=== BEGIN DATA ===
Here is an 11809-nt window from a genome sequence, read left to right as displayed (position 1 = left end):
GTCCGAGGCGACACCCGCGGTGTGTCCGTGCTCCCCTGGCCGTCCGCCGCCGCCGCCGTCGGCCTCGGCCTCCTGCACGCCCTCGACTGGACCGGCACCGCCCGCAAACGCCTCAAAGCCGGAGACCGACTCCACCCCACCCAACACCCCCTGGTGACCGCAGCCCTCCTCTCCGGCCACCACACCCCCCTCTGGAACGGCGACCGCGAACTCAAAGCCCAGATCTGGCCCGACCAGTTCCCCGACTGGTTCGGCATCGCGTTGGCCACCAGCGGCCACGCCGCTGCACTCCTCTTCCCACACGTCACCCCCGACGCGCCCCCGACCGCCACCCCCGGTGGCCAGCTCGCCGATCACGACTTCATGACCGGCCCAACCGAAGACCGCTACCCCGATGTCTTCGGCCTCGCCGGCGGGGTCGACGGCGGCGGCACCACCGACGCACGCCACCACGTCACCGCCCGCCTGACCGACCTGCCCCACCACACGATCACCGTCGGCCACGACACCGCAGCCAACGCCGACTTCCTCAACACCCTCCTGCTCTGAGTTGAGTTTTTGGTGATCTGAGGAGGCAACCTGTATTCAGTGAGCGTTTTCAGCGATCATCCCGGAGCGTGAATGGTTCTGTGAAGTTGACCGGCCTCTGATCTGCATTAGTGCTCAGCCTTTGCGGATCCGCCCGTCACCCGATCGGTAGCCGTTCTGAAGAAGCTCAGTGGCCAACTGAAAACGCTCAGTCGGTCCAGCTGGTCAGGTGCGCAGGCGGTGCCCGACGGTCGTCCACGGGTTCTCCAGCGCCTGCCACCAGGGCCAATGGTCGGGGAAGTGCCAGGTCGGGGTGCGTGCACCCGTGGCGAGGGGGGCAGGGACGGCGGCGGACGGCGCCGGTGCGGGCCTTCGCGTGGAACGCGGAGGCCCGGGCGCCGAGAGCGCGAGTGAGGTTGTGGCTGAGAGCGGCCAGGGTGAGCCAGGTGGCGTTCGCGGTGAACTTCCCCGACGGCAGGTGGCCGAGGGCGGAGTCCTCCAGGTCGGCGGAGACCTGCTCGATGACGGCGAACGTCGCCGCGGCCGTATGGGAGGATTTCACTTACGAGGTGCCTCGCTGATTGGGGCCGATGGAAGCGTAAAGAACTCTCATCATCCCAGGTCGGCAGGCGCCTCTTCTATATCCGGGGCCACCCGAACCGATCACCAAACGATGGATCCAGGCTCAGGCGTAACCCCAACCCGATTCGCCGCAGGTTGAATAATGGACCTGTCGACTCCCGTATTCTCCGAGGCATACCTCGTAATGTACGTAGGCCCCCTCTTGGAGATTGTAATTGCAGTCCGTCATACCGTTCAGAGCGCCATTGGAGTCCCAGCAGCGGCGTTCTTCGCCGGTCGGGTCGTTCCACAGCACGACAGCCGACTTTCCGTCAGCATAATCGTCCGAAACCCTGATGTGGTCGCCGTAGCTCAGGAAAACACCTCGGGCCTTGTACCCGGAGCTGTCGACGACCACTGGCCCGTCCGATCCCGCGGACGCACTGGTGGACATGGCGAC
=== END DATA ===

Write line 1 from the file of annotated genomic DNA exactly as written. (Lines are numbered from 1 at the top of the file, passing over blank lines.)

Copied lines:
Here is an 11809-nt window from a genome sequence, read left to right as displayed (position 1 = left end):